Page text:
Peres: I don’t see much reason to go into the past. The dilemma Israel faces is about the future, and we cannot separate from our own shadow.

There were four issues on which the talks concentrated: duration, the passes, the oil, and nonbelligerency. Israel moved on all four, and Egypt did not move at all. We agree that the pressure is inherent in the situation—and it will come again with Syria. So what sort of Israel will face this uncompromising Arab mood? We were more hopeful about the Egyptian mood at the beginning. No nation can take this pressure. We have to choose between confrontation and movement to peace, but we are not met by conciliation on the part of Egypt.

I hope that the friendship of the U.S. and Israel will overcome this test. We and the team tried to bridge the unbridgeable.

Kissinger: In fairness I believe I cannot let pass the proposition that Egypt made no concessions. It is simply not correct. The correct statement may be that both sides made the maximum concessions they were capable of making, and that it wasn’t enough. But it is not a trivial matter for an Arab state for the first time to say that there will be no recourse to the use or threat of force; that all conflicts henceforth between you will be settled by peaceful means; that the agreement is open-ended and will last until it is superseded by another agreement; together with an assurance to the United States that if Syria attacks Israel, Egypt will not join; and on duration we could have worked it out with the UNEF to give an assurance that it will be automatically extended indefinitely. So that is the wrong view. I believe the issue has been wrongly defined from the beginning. And I of course would say in Egypt that it would be incorrect to say that you did not make concessions. You made significant concessions.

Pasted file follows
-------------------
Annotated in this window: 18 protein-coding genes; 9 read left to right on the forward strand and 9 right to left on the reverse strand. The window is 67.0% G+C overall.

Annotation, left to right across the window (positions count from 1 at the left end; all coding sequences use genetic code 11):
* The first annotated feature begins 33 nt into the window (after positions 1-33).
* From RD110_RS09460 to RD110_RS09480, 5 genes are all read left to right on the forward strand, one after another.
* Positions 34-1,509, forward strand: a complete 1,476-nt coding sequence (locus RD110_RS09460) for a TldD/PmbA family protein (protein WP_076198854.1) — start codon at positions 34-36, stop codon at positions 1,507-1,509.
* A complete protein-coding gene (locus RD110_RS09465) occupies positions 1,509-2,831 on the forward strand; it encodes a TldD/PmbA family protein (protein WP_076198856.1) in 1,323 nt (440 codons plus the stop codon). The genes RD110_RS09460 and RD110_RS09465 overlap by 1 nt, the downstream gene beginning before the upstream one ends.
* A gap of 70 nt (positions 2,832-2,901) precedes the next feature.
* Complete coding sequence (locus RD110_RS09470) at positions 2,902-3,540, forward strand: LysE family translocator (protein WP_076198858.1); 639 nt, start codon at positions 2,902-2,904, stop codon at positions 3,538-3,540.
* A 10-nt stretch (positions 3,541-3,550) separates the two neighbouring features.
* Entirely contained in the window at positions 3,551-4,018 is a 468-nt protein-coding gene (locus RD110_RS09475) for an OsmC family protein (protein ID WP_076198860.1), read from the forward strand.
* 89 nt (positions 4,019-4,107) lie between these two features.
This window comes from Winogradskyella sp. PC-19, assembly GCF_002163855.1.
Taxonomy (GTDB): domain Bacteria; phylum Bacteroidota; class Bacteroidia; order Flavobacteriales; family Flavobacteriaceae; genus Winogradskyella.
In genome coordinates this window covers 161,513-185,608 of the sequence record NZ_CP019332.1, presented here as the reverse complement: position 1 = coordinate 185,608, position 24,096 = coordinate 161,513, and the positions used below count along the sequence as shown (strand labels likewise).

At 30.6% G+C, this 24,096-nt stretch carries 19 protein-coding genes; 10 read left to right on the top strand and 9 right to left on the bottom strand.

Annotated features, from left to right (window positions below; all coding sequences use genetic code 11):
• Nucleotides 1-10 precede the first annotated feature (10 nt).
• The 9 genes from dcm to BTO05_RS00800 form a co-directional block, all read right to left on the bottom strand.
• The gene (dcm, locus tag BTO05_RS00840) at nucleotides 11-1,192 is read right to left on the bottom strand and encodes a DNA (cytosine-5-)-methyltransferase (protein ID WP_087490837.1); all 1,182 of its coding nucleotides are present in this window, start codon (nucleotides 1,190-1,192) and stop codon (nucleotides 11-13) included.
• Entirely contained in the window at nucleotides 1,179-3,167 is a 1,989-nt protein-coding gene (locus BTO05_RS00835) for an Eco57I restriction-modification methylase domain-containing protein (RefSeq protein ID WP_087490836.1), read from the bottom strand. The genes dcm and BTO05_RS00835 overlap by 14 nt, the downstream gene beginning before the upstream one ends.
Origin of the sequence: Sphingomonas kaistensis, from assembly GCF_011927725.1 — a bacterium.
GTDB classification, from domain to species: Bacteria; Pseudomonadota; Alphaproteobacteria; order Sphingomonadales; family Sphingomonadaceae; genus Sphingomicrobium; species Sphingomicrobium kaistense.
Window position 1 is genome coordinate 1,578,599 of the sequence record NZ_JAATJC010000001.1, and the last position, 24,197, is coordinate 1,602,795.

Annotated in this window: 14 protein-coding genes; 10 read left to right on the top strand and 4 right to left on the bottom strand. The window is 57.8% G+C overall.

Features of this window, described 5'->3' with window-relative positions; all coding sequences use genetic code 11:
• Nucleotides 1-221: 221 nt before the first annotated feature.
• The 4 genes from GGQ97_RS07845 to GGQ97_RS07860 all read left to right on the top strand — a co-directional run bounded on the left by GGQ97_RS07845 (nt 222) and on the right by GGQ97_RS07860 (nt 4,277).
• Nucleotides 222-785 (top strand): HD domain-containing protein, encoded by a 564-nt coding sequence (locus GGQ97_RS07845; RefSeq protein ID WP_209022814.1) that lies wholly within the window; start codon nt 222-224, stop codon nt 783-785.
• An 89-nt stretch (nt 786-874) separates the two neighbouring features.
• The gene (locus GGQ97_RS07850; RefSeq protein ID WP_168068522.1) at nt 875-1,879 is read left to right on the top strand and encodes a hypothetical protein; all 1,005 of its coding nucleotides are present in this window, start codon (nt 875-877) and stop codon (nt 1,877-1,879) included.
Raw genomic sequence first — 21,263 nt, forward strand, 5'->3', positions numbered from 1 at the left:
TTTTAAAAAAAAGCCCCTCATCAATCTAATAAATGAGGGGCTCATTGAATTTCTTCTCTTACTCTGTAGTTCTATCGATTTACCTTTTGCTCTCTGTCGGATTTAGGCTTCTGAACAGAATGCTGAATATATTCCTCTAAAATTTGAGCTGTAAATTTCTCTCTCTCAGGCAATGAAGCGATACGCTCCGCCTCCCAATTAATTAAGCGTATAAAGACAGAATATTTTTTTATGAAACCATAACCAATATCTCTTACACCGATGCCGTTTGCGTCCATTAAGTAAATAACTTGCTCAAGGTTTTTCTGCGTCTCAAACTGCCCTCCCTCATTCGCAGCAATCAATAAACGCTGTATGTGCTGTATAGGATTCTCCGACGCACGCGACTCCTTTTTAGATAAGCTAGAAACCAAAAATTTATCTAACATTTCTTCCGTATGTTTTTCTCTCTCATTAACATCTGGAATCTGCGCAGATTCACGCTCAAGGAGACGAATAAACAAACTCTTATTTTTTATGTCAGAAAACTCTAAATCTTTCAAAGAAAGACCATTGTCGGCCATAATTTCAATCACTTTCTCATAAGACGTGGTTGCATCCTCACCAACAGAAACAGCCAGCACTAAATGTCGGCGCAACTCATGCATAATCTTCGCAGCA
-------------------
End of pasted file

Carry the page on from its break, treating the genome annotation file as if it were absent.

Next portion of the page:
Incidentally, another concession that is not insignificant is the assurance that would be given to the U.S. that no matter what happened at Geneva, it would not affect the agreement. If nothing that is done at Geneva will affect the agreement, what could break the agreement?

And it would enormously strengthen your position in public opinion in America.

Allon: Their answer on the early warning system is a new element.

Kissinger: They believe it is their territory. This is the problem, not necessarily that they are planning a surprise attack. You could put up another early warning station. It is expensive to replace; it is reasonable [Page 560] to ask—but their refusal is not necessarily evidence of an intention to attack.

Gur: What about the idea of reducing forces on both sides?

Kissinger: I made the point to them—about deployment which gave both sides assurance against a surprise attack. They agree to discuss that—they liked the idea—they agreed to this. I told Sadat that a reduction of the standing army would be reciprocated by a thinning out of Israeli forces or a reduction of the term of service. He said this could be considered. He did not accept it but he did not reject it. The early warning site has been rejected consistently. I put it to him in the context of preventing a surprise attack, that a reduction in the numbers in the standing army in Egypt and a reduction in military service in Israel would mean movement toward peace.